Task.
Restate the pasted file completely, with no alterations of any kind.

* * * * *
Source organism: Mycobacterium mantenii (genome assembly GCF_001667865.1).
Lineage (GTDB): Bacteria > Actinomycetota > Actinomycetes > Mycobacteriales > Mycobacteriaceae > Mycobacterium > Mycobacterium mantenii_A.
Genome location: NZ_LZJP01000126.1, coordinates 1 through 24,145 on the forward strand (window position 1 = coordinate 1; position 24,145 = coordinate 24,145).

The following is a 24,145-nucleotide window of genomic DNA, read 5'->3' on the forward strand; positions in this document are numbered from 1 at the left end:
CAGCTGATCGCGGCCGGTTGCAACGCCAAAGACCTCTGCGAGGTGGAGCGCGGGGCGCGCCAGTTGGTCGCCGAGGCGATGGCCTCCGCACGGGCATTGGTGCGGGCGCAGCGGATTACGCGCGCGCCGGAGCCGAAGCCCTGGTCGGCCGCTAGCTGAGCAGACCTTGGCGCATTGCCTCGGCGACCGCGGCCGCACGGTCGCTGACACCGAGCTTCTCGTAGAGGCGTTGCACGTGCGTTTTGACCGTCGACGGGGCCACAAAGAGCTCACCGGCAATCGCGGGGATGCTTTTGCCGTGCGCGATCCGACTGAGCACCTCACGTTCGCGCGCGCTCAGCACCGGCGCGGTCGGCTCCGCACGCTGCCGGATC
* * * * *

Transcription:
Source organism: Mycobacterium mantenii (genome assembly GCF_001667865.1).
Lineage (GTDB): Bacteria > Actinomycetota > Actinomycetes > Mycobacteriales > Mycobacteriaceae > Mycobacterium > Mycobacterium mantenii_A.
Genome location: NZ_LZJP01000126.1, coordinates 1 through 24,145 on the forward strand (window position 1 = coordinate 1; position 24,145 = coordinate 24,145).

The following is a 24,145-nucleotide window of genomic DNA, read 5'->3' on the forward strand; positions in this document are numbered from 1 at the left end:
CAGCTGATCGCGGCCGGTTGCAACGCCAAAGACCTCTGCGAGGTGGAGCGCGGGGCGCGCCAGTTGGTCGCCGAGGCGATGGCCTCCGCACGGGCATTGGTGCGGGCGCAGCGGATTACGCGCGCGCCGGAGCCGAAGCCCTGGTCGGCCGCTAGCTGAGCAGACCTTGGCGCATTGCCTCGGCGACCGCGGCCGCACGGTCGCTGACACCGAGCTTCTCGTAGAGGCGTTGCACGTGCGTTTTGACCGTCGACGGGGCCACAAAGAGCTCACCGGCAATCGCGGGGATGCTTTTGCCGTGCGCGATCCGACTGAGCACCTCACGTTCGCGCGCGCTCAGCACCGGCGCGGTCGGCTCCGCACGCTGCCGGATC